The geography encompasses 22 federal and 22 provincial ridings, the population exceeding 5 million, in a jurisdiction that represents more people than the entire province of British Columbia. The fight for Toronto is by no means a small operation. Ford has two fully staffed offices, this one in the east end and the other in Rexdale. The Rexdale office used to be an old Swiss Chalet counter that had grease infused into the walls when I toured it a few short months ago, before I was offered and accepted work on the campaign. Thankfully, the building is all cleaned up and serves as Ford’s campaign hub west of Yonge. At the start of the campaign, when they cleaned the ducts, the office was so rank that campaign volunteers set up outdoors for a day. Ford’s label factory in Etobicoke has even served to house some campaign workers including Nick Kouvalis, Ford’s deputy campaign manager, who slept in the office and had access to a shower just off of the factory floor. The scope of any competitive campaign in the city is complex, rounds of tele-townhalls and robo-calls have been conducted by both the Ford campaign and that of his main competitor, former McGuinty cabinet minister George Smitherman. The technology is fairly new in the Canadian context. Indeed many process stories have been written about the tactics during this campaign. On the topic of tactics, a campaign volunteer told me that earlier this week, there was an amusing opportunity to acquire a huge hot air balloon shaped like a train for election day. The campaign planned to put a banner on it with “Stop the Gravy Train. Vote Rob Ford”, however, the balloon was in the Netherlands at the time and the Toronto-based owner couldn’t get it back to the city by Monday.

The “Gravy Train” has become the mainline message of the Rob Ford campaign. A huge swath of voters — prior to the municipal campaign — were found to respond strongly to messages that acknowledged waste and mismanagement at city hall. Lucky for Ford, as a city councillor he had a strong reputation as a combative figure at city hall on these same topics.

It is also no wonder that Rob Ford has become the topic of conversation around the cabinet table in Ottawa. The implications of a Toronto mayor, a conservative mayor, and an unpredictable factor in Rob Ford has the Conservatives wondering about the shifting electoral landscape in Toronto. If Rob Ford represents the populist anger of the exploited yet neglected taxpayer in Toronto, will Ford provide a safety valve to vent pressure against incumbent governments? Will he blaze a path in the Toronto wilderness for Conservatives? How anchored to Ford are federal and provincial fortunes in Toronto?

For Conservatives, their advance scout in Toronto and the evolving demographic landscape has been Jason Kenney. The Minister of “curry in a hurry” was in also in Toronto this week speaking about the Conservative government’s new human smuggling legislation. This bill is the other half of the government’s earlier and successful efforts on refugee reform, legislation that became law just a few months ago. Liberals are still scratching their heads on the Conservative pivot vis-a-vis connecting with new Canadians. Waves of immigration came to Canada under Liberal governments in the preceding decades and many by default found their allegiance with the Liberal Party. Painted as anti-immigrant and anti-ethnic by their opponents, Conservatives are finding that appealing to the values instead of the identities of new Canadians is winning them over. In religion, as in politics, the most faithful are often the converts.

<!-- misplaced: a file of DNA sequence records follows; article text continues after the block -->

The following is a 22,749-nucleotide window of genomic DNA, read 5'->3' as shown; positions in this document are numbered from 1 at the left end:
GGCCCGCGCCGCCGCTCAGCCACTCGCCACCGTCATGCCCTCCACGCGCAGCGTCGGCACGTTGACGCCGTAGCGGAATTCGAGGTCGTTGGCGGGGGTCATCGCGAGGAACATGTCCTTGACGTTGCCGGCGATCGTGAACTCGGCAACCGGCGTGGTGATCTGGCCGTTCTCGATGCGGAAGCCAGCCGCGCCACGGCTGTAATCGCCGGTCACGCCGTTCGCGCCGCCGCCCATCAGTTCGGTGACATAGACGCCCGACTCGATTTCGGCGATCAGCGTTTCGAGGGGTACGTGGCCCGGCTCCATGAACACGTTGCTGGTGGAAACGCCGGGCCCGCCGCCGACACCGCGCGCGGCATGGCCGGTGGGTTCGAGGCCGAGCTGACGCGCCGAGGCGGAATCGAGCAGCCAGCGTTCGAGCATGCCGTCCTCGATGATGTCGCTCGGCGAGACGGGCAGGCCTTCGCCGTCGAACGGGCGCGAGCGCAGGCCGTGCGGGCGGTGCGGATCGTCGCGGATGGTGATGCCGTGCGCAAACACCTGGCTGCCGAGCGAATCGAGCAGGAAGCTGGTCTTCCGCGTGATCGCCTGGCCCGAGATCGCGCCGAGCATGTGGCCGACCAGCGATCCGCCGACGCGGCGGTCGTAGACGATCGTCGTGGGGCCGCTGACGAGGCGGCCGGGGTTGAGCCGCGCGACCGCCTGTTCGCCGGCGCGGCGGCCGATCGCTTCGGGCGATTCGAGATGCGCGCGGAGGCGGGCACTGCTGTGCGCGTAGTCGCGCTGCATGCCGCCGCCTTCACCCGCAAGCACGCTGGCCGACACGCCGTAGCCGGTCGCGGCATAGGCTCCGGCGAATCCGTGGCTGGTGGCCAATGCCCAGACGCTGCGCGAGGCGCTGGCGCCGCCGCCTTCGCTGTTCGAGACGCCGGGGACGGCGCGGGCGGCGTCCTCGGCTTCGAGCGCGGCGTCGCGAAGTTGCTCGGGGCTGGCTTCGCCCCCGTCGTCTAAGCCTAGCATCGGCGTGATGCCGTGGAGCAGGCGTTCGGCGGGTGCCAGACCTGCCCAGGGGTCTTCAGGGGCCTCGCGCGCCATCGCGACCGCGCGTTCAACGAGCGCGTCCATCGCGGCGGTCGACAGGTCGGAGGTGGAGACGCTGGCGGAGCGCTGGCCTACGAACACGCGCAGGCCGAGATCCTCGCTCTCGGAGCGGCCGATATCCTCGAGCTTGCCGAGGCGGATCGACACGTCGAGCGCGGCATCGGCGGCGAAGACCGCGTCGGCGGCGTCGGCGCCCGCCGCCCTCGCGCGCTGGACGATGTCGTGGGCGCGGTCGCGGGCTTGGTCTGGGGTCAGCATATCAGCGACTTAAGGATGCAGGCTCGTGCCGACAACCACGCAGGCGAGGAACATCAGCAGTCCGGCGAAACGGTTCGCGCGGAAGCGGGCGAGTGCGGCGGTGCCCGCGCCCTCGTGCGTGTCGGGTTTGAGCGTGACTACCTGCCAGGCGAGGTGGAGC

A campaign worker looks up from a phone call and asks if anyone in the busy office speaks Mandarin or Cantonese, the phone is passed to Bo Chen, another worker and the call is answered without missing a beat. “She’s voting for Rob,” the mandarin-speaking Bo explains after finishing the call. Ford’s fortunes among New Canadians has been another unwritten and snidely dismissed story of this campaign. Polling among voters born outside of Canada has been favourable to Ford according to an Ekos report that was released earlier this week showing a 20 point lead among people whom have been traditionally treated as a block and as one to be pandered to by the former political establishment. Ford famously said that “Oriental people work like dogs”. Bo admits that this statement by Ford was his first exposure to the uncouth councillor. His interest was peaked and he signed up for the campaign shortly after, “We do work hard”.

For Rob Ford, the political establishment cannot fathom how the plain-talking, politically incorrect Ford is winning over ethnic voters. “Ethnic voters, like anyone else, are concerned about wasteful spending at City Hall. Where the left panders to ethnic communities, Ford has treated these constituents like anyone else. And, he provides great service,” said Richard Ciano, Ford’s pollster.

Every good campaign is won by hard work, innovation of new techniques, successful execution of previously learned strategies, understanding your voters, seamlessly passing the torch from one tired group of workers to another, and by managing the chaos of the maddening exercise of mass persuasion into an effective machine. We’ve got about 48 hours until the polls close here in Toronto. We are on our way to seeing a conservative mayor in the city of Toronto.